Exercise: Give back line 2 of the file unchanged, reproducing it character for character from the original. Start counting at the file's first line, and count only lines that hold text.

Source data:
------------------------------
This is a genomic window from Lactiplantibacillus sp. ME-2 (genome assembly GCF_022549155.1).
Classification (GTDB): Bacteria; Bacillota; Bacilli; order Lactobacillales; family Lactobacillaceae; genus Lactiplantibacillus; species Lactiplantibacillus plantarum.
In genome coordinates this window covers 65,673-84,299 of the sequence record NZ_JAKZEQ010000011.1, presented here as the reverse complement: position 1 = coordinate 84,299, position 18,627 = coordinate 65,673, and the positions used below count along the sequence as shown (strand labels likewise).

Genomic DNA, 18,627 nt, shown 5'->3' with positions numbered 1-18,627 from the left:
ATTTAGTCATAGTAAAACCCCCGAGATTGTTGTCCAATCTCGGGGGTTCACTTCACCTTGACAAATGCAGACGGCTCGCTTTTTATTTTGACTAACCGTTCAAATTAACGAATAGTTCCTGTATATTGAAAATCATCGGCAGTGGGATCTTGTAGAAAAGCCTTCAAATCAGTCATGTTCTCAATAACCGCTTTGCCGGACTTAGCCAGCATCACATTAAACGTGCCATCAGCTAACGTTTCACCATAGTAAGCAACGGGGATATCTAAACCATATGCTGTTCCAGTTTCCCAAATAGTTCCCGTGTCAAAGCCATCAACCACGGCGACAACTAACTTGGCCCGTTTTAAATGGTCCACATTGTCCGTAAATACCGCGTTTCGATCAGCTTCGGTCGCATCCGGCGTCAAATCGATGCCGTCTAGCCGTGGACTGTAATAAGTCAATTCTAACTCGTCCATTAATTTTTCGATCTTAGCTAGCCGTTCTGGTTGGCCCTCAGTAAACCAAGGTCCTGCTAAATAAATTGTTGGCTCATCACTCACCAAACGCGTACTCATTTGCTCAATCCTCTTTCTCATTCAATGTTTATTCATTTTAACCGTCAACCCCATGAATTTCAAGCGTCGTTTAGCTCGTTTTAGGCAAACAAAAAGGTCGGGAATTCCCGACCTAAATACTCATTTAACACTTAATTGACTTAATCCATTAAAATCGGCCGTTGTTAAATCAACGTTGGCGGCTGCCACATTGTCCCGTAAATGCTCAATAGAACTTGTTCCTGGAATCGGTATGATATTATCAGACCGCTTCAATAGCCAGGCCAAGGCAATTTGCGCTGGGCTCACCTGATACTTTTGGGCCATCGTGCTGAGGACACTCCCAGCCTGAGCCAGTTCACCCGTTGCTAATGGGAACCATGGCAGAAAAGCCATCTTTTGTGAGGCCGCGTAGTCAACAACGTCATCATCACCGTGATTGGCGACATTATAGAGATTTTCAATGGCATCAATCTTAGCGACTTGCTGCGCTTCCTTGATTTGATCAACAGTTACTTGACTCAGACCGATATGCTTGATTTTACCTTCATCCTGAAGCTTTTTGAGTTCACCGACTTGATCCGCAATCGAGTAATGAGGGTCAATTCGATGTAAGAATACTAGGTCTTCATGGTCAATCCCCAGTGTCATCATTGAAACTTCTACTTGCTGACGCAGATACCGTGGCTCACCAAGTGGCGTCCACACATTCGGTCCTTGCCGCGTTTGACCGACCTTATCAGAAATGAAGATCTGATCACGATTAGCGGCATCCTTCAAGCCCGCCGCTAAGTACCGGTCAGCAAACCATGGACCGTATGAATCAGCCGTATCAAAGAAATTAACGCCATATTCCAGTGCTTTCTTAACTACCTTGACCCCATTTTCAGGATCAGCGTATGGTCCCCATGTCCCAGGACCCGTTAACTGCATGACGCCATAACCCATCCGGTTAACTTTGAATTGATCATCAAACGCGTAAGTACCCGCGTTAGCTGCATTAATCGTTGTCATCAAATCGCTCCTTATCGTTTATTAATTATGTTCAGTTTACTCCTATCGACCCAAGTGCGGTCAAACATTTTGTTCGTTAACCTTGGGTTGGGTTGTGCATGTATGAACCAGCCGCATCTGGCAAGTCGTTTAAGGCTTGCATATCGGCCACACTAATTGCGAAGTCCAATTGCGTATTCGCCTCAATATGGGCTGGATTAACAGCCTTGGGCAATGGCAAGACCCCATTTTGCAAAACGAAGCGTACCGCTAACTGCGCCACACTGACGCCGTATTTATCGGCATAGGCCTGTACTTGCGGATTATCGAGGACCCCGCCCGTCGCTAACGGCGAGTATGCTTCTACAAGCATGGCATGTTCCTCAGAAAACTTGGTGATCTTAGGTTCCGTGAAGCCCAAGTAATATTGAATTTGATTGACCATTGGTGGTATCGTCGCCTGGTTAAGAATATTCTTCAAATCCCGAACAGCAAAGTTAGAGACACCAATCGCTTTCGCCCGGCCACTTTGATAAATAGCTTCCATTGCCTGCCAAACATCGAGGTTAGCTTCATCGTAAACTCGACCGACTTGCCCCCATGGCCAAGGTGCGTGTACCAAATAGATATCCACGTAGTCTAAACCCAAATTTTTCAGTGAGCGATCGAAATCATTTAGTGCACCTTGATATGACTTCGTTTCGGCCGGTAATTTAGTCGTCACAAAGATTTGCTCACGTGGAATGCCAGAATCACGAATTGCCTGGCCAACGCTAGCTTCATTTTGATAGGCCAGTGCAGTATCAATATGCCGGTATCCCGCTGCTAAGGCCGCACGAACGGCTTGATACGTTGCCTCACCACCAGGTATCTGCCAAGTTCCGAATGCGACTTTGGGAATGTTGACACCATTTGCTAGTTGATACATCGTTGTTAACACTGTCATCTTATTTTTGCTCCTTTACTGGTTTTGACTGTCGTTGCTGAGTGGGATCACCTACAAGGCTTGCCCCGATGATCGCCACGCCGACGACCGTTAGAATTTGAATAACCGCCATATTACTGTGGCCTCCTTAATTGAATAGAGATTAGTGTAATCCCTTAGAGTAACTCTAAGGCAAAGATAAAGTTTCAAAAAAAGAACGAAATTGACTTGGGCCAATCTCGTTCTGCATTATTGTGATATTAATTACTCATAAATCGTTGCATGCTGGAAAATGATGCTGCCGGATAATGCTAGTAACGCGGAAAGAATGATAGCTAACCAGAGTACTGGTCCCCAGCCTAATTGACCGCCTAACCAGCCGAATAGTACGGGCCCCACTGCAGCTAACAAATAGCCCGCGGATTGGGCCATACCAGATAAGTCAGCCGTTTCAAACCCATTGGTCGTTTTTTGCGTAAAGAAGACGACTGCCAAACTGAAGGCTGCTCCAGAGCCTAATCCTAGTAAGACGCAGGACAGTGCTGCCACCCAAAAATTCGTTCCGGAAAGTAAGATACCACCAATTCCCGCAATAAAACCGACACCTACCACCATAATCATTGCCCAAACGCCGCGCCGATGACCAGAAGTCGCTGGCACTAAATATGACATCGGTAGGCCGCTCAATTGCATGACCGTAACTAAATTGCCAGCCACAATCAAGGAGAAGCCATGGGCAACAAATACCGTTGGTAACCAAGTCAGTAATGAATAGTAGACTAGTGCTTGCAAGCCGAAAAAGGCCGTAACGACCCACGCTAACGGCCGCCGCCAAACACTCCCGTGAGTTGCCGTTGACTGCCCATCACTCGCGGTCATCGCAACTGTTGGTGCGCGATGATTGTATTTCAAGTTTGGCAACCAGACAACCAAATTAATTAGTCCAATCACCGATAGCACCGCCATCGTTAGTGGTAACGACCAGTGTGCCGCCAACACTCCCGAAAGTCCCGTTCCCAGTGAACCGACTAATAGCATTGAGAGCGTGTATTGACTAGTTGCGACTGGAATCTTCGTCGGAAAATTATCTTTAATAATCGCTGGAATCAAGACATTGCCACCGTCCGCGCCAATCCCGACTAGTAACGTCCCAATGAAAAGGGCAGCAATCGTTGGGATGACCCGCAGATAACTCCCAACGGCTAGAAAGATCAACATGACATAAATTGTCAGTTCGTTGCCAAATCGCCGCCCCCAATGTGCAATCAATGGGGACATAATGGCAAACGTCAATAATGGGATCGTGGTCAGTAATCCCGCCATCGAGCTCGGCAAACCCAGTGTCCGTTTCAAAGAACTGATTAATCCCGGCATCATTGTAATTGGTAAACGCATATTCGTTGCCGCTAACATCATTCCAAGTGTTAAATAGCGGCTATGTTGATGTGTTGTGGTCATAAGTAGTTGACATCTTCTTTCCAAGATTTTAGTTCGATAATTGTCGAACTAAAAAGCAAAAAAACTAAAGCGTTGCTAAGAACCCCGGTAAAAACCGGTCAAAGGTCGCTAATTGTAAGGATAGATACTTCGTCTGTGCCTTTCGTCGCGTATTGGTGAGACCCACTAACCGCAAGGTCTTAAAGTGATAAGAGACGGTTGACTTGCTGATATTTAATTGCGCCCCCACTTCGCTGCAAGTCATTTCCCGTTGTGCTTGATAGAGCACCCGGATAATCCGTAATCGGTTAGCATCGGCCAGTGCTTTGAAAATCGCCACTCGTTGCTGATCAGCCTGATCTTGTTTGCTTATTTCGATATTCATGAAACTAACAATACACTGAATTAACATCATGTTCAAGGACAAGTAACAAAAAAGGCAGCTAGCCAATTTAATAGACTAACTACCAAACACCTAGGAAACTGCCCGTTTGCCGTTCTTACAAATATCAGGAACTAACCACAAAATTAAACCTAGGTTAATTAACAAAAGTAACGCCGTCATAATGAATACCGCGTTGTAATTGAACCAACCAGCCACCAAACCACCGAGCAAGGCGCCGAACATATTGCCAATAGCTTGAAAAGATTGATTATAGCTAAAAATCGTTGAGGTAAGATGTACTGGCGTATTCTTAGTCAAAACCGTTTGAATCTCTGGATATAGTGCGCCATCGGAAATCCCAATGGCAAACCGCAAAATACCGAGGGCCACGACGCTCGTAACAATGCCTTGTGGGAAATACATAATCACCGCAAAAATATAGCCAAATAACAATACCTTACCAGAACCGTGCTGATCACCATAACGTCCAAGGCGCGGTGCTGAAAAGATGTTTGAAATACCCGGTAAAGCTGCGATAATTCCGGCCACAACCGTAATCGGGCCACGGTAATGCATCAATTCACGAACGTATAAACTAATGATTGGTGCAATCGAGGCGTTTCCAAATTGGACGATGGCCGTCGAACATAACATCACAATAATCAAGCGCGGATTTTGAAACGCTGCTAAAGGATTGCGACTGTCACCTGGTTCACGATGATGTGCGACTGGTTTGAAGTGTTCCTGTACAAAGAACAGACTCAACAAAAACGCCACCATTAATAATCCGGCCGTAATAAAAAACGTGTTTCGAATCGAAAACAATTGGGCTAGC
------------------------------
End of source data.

Classification (GTDB): Bacteria; Bacillota; Bacilli; order Lactobacillales; family Lactobacillaceae; genus Lactiplantibacillus; species Lactiplantibacillus plantarum.